* Replace floor in hallway and new laundry room with vinyl plank.
* Install vinyl sheet flooring in new bathroom.
* Move ceiling fan to new laundry room and fix the fan kit.
* Install NuTone 70CFM vent/heat/light in new bathroom ceiling.
* Cover missing ceiling tiles over tub area with something or just replace fallen tiles.
* Make sure that all water supply lines are to code (CPVC or approved metal).
* Figure out what fittings to use for DWV system and the correct order in which to hook things in. (I'm still a bit confused about some of the rules on upstream and downstream).
* Have cleanouts in appropriate places.
* Pressure test the pipes.
* Enjoy the new setup when it is complete.

I have an electrician friend who can do the wiring for me and who can help with the plumbing if need be (he is skinny and can fit under the house-- he recently redid some plumbing at his own house). I need to find out how much of the work I can legally do myself. Since most of the work appears to not have been done to code anyway, I think whatever I do would be an improvement because it looks like the current setup was done by a monkey.

So, I guess my questions are:

1. Does anyone know if I can legally do my own plumbing so long as it is to code?
2. How do I pressure test the pipes?
3. How do I prepare the space to install a tub in a place that has never had a tub before?
4. Any ideas on good 30"x60" tub surrounds? I'm looking for a kit that has corner shelves. The more shelves the better. I suppose it can probably be wider than 30" if I add trim or something. I'm not sure what trim to get for that though.
5. I've heard of something called a "plumbing box" for routing pipes through walls, anyone know more info on those?
6. Does my plumbing diagram look ok? Should I make any changes?
7. What fittings should I use and in what orientation should they be to hook in to the main soil pipe? I'm thinking some wyes with 1/8 bends sweeping downward toward the west.
8. Where would I need the cleanouts?
9. From what you can see of the images, does it look like the main vent stack pipe is of sufficient size for the load?
10. Is this diagram actually the real code rules? Does the 24" space have to be on both ends of the tub (because most bathrooms I've seen have the toilets closer than that) or is this just a general guide?

That is all I can think of for now. I appreciate any feedback.

nealtw 06-13-2014 01:54 AM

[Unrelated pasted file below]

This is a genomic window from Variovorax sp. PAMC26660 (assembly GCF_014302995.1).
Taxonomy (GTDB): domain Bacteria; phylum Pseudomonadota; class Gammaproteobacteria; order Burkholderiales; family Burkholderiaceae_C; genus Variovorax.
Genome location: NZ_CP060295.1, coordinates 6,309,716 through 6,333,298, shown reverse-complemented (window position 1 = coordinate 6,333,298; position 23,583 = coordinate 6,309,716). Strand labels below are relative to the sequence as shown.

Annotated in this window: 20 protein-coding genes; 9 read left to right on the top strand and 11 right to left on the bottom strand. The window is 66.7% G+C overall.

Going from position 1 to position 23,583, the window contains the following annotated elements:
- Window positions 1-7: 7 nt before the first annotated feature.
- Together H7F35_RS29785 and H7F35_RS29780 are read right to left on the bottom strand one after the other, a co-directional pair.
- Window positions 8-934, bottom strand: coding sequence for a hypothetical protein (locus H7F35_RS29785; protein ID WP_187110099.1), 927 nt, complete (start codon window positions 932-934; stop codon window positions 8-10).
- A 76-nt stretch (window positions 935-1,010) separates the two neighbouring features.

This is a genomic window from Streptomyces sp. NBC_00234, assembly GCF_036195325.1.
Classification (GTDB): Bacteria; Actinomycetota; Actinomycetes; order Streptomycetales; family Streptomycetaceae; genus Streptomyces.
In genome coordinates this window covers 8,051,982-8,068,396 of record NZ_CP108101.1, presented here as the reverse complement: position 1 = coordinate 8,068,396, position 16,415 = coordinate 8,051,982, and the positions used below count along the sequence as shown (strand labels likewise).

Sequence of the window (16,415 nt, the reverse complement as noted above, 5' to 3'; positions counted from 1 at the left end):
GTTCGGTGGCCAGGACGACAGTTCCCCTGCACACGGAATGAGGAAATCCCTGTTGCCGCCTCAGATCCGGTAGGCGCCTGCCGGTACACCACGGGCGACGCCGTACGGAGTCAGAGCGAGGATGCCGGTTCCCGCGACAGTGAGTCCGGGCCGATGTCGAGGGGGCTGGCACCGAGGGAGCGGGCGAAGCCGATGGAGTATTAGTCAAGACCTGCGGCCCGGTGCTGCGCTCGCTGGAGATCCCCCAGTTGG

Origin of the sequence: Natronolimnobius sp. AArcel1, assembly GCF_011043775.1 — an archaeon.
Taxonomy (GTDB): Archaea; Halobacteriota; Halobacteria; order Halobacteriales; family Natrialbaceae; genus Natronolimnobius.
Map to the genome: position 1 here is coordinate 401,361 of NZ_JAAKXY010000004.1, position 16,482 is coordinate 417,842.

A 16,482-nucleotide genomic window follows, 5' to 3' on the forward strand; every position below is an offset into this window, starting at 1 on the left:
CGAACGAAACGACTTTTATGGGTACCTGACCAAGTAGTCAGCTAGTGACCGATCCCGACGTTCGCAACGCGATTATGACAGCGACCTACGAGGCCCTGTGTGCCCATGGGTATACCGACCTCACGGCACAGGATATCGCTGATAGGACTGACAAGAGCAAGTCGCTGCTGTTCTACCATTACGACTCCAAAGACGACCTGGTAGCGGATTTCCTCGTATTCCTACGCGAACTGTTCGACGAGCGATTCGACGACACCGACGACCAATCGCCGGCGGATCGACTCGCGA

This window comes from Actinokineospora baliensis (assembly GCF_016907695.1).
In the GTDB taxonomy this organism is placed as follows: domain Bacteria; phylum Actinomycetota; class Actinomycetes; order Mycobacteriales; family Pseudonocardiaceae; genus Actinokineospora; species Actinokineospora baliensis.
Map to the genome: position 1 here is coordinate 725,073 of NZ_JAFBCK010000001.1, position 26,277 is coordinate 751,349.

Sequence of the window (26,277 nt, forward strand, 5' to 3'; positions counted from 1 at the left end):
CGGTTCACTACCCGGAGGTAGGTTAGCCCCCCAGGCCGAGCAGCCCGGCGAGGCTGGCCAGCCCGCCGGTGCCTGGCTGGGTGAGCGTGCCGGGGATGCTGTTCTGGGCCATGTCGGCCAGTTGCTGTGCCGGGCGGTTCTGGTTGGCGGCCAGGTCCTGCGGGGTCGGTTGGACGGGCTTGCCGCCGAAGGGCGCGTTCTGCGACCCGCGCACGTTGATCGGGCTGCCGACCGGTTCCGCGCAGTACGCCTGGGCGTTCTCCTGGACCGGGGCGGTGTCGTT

So if you re-design the bathroom you will be changing the plumbing anyway, You can spend more time planning what you will do instead of trying to figure this crap out.
If the washer and dryer were moved to replace the bathroom door and sink facing the hallway by the back door. that wood give you a bathroom better than 8x8. You would have to remove the window in the present bathroom. Remove the wall between the toilet and washing and build a new wet wall 2X6 and the toilet can be just turned around and located with a little more space (36" min.)
You would have room for tub with suround for shower.

nealtw 06-13-2014 02:07 AM

I think the 21" min is to the center of the toilet, our rule is 18 and I put in a bigger tub so I have 16" from the tub to the center of bowl.

zannej 06-13-2014 03:33 AM


Originally Posted by nealtw (Post 106499)
So if you re-design the bathroom you will be changing the plumbing anyway, You can spend more time planning what you will do instead of trying to figure this crap out.
If the washer and dryer were moved to replace the bathroom door and sink facing the hallway by the back door. that wood give you a bathroom better than 8x8. You would have to remove the window in the present bathroom. Remove the wall between the toilet and washing and build a new wet wall 2X6 and the toilet can be just turned around and located with a little more space (36" min.)
You would have room for tub with surround for shower.

I've spent over a year off and on planning this, now its down to just the finer details.

I think I can picture what you are describing, but I'm not certain. I'm a visual person so pictures work best for me.

Removing the window is not an option. I don't have enough spare siding to cover it up. Plus when I mentioned the idea of removing a window before I received the death glare from a 63-year-old woman.

I would love to make the bathroom larger, but any plans to remove the wall between the laundry room and existing bathroom were vetoed. My earlier plans did have that option but the old lady said "NO". That wall had to stay in order for her to even consider the renovation. Don't ask me why, she doesn't exactly use logic when making decisions. LOL. The current plan and one variation with the washer and dryer just on the opposite side of the wall facing north were the only plans that she approved.

I do appreciate your suggestions though. Thank you!

zannej 07-25-2014 04:48 PM

I'm starting to consider having the toilet on the same wall as the vanity which would allow for a larger entry door. That way the toilet paper could be mounted to the side of the vanity to save some space.

Then I can just run the vents up inside the wall and then through the attic to meet with the main vent stack.

I know this is still ahead in the future since I need to finish other projects first, but I want to have things all planned out when it comes time to work on this.